- Five Rights
The five pieces of information necessary to administer medication. The Five Rights are: medication, time, dose, route and child. Matching the Five Rights each time medication is given helps prevent medication errors.
- Group Family Day Care Home (GFDC)
A modality of care defined in New York State Social Services Law §390 and subject to Part 416 of the New York State Child Day Care Regulations.
- Health Care Consultant
A physician, physician assistant, nurse practitioner or registered nurse with a valid New York State license. The consultant is responsible for working closely with the child day care program to develop and implement a safe and realistic health care plan that includes the administration of medication in the program. See NYS Day Care Regulation 413.2(ak).
- Health Care Provider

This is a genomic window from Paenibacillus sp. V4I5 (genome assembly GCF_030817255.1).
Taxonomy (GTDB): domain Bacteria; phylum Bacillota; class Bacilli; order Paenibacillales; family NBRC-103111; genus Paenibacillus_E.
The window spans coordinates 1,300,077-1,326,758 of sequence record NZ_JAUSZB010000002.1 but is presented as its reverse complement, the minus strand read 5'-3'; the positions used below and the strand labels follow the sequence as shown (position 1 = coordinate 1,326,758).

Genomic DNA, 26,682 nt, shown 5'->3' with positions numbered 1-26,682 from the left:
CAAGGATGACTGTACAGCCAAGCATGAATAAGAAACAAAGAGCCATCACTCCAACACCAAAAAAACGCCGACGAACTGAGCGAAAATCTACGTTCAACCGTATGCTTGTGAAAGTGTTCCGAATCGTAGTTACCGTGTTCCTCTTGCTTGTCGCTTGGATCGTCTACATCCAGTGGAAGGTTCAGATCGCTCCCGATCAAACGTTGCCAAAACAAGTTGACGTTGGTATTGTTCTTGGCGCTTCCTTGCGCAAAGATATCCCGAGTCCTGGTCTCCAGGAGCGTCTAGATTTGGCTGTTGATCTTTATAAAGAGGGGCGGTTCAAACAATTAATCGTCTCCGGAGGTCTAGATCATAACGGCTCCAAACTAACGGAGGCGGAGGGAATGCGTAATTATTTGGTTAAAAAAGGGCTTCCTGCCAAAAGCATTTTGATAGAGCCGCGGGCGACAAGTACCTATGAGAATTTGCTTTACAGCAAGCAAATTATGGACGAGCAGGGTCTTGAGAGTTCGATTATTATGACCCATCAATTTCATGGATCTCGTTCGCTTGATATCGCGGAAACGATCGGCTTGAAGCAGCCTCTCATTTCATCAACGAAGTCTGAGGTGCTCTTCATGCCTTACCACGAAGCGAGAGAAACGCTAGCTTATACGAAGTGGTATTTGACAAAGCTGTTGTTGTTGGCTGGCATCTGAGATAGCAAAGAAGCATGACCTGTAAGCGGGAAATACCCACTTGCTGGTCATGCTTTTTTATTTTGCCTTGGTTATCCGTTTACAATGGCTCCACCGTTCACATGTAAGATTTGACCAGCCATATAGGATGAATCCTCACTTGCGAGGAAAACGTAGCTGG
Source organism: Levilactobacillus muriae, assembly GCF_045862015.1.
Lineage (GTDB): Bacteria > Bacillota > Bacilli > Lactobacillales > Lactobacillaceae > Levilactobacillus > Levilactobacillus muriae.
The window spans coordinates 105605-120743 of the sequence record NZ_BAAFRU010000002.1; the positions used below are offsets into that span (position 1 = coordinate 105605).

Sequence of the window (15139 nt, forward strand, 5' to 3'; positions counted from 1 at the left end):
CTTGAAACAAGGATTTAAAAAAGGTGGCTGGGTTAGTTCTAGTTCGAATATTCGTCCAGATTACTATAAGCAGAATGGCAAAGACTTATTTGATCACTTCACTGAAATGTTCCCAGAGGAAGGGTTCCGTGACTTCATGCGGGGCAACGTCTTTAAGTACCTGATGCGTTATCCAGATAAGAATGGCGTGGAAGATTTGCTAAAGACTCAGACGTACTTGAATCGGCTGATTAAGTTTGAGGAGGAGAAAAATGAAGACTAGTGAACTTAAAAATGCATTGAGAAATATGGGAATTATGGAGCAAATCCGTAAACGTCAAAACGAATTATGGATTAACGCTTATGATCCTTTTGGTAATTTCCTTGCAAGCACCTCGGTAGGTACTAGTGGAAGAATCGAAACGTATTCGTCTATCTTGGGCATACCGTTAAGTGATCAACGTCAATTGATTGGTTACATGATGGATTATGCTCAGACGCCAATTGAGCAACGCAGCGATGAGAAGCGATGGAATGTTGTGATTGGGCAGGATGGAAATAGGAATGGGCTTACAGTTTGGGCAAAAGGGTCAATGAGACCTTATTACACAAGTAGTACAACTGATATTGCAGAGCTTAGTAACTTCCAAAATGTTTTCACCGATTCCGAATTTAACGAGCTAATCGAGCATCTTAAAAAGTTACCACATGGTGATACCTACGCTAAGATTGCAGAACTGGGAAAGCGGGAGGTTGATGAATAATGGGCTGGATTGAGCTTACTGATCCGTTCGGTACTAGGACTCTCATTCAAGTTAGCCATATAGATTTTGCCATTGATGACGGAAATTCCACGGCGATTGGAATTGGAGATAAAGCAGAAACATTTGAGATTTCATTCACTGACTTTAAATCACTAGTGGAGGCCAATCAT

A licensed physician, physician assistant or nurse practitioner with a valid New York State license. See NYS Day Care Regulation 413.2(q).
- Home Office
NYS Office of Children and Family Services Division of Child Care Services’ central office in Rensselaer, NY, focusing on the administrative aspects of child day care, enforcement and support for regional offices.
- Illegal Child Care Program/Provider
An illegal program is one that:
(a) meets the statutory definition of Family Day Care, Group Family Day Care, Day Care Center or School-Age Child Care;
(b) is not licensed or registered;
(c) is not legally exempt from licensure or registration.
Illegal child care programs are a violation of New York State Social Services Law §390.
- Imminent Danger
When a child is likely to be seriously harmed or injured unless intervening action is taken. Situations involving imminent danger must be addressed as soon as possible and no later than the next day of program operation.
An on-site examination of a child day care program. Typical inspection types include:
- 50% Sample
- Application – Renewal